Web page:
another Richmond in the field, a firm with
a lady at Its head, that is destined to cut
much Ice in this prolific branch of finan
ciering. Brock & Herlocker is the firm
Otto Herlocker, the mere man in the
business, can be easily and briefly dis
posed of. Until recently he has been
bookkeeper for the great Golconda mine,
and, of course, resigned that position
when offered so advantageous a business
alliance. Prior to that, he filled a similar
place with the world-famed Le Rol, In
British Columbia, and has been engaged
In various mining enterprises for the past
ten years. His training and experience
thoroughly equip him for this line of ef
fort. He has been so fortunate as to se
cure a residence here, and has already
brought his family to Sumpter to reside.
Not so with the senior partner, however.
She demands a more extended notice.
Even here In the unconventional West, it
must be confessed that It Is not an every
day occurrence for a lady to branch out In
business for herself on this broad
basis ; that it is an interesting novelty,
at least. With a view to ascertaining the
whys and wherefores of this move, for
public consumption and edification, a
MINER man dared to Interview the lady
on the subject. The emotions engendered
by the matter of fact query, "What's
your Idea In going Into business for your
self?" would have caused the average
man to reply :. " That's none of your
business." But Mrs. Ada A. Brock Is a
woman of tact, and the Idea flashed
through herquick brain,"Thls Is one of my
first annoyances In this new sphere which
I am am entering, and I had better make
the best of It." All this was clearly
written on her expressive face, which she
has not yet schooled to conceal her
thoughts of a non-social nature. Hav
ing reached this wise decision, she talked
graciously to the newspaper man, and
this Is the Import of what she said :
" I want to make some money for and
by my own self. I see an opportunity
here in Sumpter for realizing this very pro
nounced wish of mine, and as there is
nothing so very shocking about the mat
ter, I am going to make the effort and
succeed, too, you see If I don't. A woman
has just as much right to sell town lots
and mines as she has to sell millinery or
run a boarding house. The Idea was first
suggested to me by an offer received from
some friends In the East to have me Invest
some capital for them In the mines. I
came out here from our home In Portland
to visit my brother last June. I saw the
opportunity and am just now grasping It.
I have thought of It all the while, however,
and have done some talking about It, too.
Since it became known that I contemplated
taking such a step, I have had seven of
fers from people to go Into partnership
with me, but have finally selected Mr.Her
locker for the victim. Our families are
old friends. Now, that's all there Is about
it, and don't you go make any sensation
of It, either."
The reader will make a great mistake if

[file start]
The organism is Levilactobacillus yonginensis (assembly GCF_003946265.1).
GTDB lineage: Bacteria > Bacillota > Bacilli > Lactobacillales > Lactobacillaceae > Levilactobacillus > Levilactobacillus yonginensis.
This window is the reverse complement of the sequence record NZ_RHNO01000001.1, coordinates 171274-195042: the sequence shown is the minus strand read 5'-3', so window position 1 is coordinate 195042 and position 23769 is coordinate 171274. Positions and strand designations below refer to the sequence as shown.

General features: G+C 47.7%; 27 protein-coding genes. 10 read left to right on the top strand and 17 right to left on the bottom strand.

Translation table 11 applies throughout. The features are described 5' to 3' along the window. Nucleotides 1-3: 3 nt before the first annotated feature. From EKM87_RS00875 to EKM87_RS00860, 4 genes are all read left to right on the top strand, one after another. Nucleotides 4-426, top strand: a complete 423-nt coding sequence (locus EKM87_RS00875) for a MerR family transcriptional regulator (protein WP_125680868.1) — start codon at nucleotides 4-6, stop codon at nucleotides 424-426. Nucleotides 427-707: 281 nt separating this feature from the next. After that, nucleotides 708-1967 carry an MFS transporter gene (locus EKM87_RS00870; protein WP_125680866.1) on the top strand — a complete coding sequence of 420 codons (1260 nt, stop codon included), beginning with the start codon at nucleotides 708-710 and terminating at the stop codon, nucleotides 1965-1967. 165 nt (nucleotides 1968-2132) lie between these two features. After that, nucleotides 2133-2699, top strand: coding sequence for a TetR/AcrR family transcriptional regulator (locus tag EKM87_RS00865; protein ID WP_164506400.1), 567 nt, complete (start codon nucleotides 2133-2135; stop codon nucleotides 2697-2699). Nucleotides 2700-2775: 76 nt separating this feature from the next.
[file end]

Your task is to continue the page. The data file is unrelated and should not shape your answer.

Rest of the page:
he pictures Mrs. Brock of the manlsh.new
woman type, for she Is the reverse 1 In ap
pearance and manner Intensely femi
nine, possessed of womanly graces. She
dresses with exquisite taste and evidently
loves a pretty gown and "fetching" hat.
The firm has fitted up handsome offices
In the Healy block, where there are evi
dences of woman's presence ; but It Is not
manifested by tidies and yellow-bordered
towels tied to the backs of chairs. Stock
ing and handling mining properties will
be given especial attention ; though all
branches of the brokerage business will
Prisoner hi the City Jail Tries to Hang
Sunday, while a porter In one of the
dance halls was carrying a meal to one of
the Inmates, he stumbled on Granite
street near Cracker and spilled the con
tents of the tray on the sidewalk. The
city marshal happened along about that
time and remonstrated with him. The
man was probably drunk at the time and
gave the officer some " back talk." This
jaw-bone contest continued for some time,
and the marshal finally attempted to ar
rest him, and was resisted. He drew hi
club and gave the man several blows on
the head, cutting It open to the bone, but,
It is thought, not fracturing It. The of
fender was finally lauded In the lock-up.
Returning there an hour later, the mar
shal found the prisoner exhausted from
strangulation, he having tied his handker
chief around his neck, his suspenders to
the handkerchief and the Iron bars across
the window, and lay down to die. He
was cut down and soon regained con
sciousness. Judge Stott says that no charge was
preferred against the prisoner, and that he
has been released without a hearing.
Capitalist Here Looking for Investments.
George M. McDowell, of Portland, has
been In and about Sumpter for several
days past. He came here with letters of
Introduction from men of prominence In
Portland and evidently means business.
He has over5o,ooo, principally Colorado
money, to Invest In Sumpter real estate
and some mining enterprise. Mr. Mc
Dowell Is the gentleman who built the
large sampling works at Nelson, British
Columbia, and would like to put In a
plant here, but does not care to Interfere
with any local enterprise. It Is hoped,
however, that some amicable agreement
will be reached, which will Induce him to
engage In this business here. The erec
tion by him of a large business block is
also probable. In speaking of Sumpter,
the gentleman said: "Everything looks
favorable here for a large, prosperous and
permanent camp, and In General Warren
the town has the very best man who
could be found to promote Its Interests.
He Is big In his Ideas, comprehensive In
conception, liberal In his methods and a
napoleonlc In execution. I have learned
this In my business dealings with him."
Bank of Sumpter.
A. P. Goss returned several days since
from Portland, where he went on busi
ness connected with his "Bank of Sump
ter." While there he purchased bank
fixtures. The brick building Is being
rushed to an early completion. This will
be a private bank, "run like a butcher
shop," says Mr. Goss, the president.
A. J. Goss, father of A. P., will be the
cashier. He will arrive In Sumpter from
St. Paul by the time the building is fin
ished. While the capital stock Is not
made public, the Institution will have
ample means at its command. The date
for commencing business cannot now be